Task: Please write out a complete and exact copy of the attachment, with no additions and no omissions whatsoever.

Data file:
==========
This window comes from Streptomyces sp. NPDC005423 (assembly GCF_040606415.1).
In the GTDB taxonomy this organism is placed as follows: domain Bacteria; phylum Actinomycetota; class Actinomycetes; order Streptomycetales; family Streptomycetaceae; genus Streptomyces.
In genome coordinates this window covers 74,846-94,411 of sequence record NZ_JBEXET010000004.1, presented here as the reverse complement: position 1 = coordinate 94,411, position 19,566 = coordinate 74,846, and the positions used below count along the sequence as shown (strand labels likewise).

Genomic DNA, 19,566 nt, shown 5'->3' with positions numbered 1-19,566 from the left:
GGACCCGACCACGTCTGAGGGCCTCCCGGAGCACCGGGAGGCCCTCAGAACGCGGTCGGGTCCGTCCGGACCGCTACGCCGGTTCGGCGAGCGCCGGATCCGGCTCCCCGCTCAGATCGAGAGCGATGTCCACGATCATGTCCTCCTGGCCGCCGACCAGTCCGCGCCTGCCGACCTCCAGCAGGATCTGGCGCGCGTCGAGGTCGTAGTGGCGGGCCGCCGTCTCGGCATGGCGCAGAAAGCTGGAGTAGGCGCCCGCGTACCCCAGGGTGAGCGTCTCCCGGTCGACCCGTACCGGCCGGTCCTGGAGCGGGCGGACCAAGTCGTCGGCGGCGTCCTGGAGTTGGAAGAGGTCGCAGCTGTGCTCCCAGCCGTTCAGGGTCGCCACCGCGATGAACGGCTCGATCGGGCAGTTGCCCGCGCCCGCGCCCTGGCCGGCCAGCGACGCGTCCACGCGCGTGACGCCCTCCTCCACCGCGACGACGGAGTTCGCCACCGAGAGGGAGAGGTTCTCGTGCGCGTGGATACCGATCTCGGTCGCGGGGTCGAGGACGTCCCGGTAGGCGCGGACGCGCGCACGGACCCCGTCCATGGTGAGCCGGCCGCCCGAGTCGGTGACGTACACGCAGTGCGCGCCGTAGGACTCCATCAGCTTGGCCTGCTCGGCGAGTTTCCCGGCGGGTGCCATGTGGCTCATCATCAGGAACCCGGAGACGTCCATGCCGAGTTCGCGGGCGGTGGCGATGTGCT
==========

This window comes from Streptomyces sp. NPDC005423 (assembly GCF_040606415.1).
In the GTDB taxonomy this organism is placed as follows: domain Bacteria; phylum Actinomycetota; class Actinomycetes; order Streptomycetales; family Streptomycetaceae; genus Streptomyces.
In genome coordinates this window covers 74,846-94,411 of sequence record NZ_JBEXET010000004.1, presented here as the reverse complement: position 1 = coordinate 94,411, position 19,566 = coordinate 74,846, and the positions used below count along the sequence as shown (strand labels likewise).

Genomic DNA, 19,566 nt, shown 5'->3' with positions numbered 1-19,566 from the left:
GGACCCGACCACGTCTGAGGGCCTCCCGGAGCACCGGGAGGCCCTCAGAACGCGGTCGGGTCCGTCCGGACCGCTACGCCGGTTCGGCGAGCGCCGGATCCGGCTCCCCGCTCAGATCGAGAGCGATGTCCACGATCATGTCCTCCTGGCCGCCGACCAGTCCGCGCCTGCCGACCTCCAGCAGGATCTGGCGCGCGTCGAGGTCGTAGTGGCGGGCCGCCGTCTCGGCATGGCGCAGAAAGCTGGAGTAGGCGCCCGCGTACCCCAGGGTGAGCGTCTCCCGGTCGACCCGTACCGGCCGGTCCTGGAGCGGGCGGACCAAGTCGTCGGCGGCGTCCTGGAGTTGGAAGAGGTCGCAGCTGTGCTCCCAGCCGTTCAGGGTCGCCACCGCGATGAACGGCTCGATCGGGCAGTTGCCCGCGCCCGCGCCCTGGCCGGCCAGCGACGCGTCCACGCGCGTGACGCCCTCCTCCACCGCGACGACGGAGTTCGCCACCGAGAGGGAGAGGTTCTCGTGCGCGTGGATACCGATCTCGGTCGCGGGGTCGAGGACGTCCCGGTAGGCGCGGACGCGCGCACGGACCCCGTCCATGGTGAGCCGGCCGCCCGAGTCGGTGACGTACACGCAGTGCGCGCCGTAGGACTCCATCAGCTTGGCCTGCTCGGCGAGTTTCCCGGCGGGTGCCATGTGGCTCATCATCAGGAACCCGGAGACGTCCATGCCGAGTTCGCGGGCGGTGGCGATGTGCT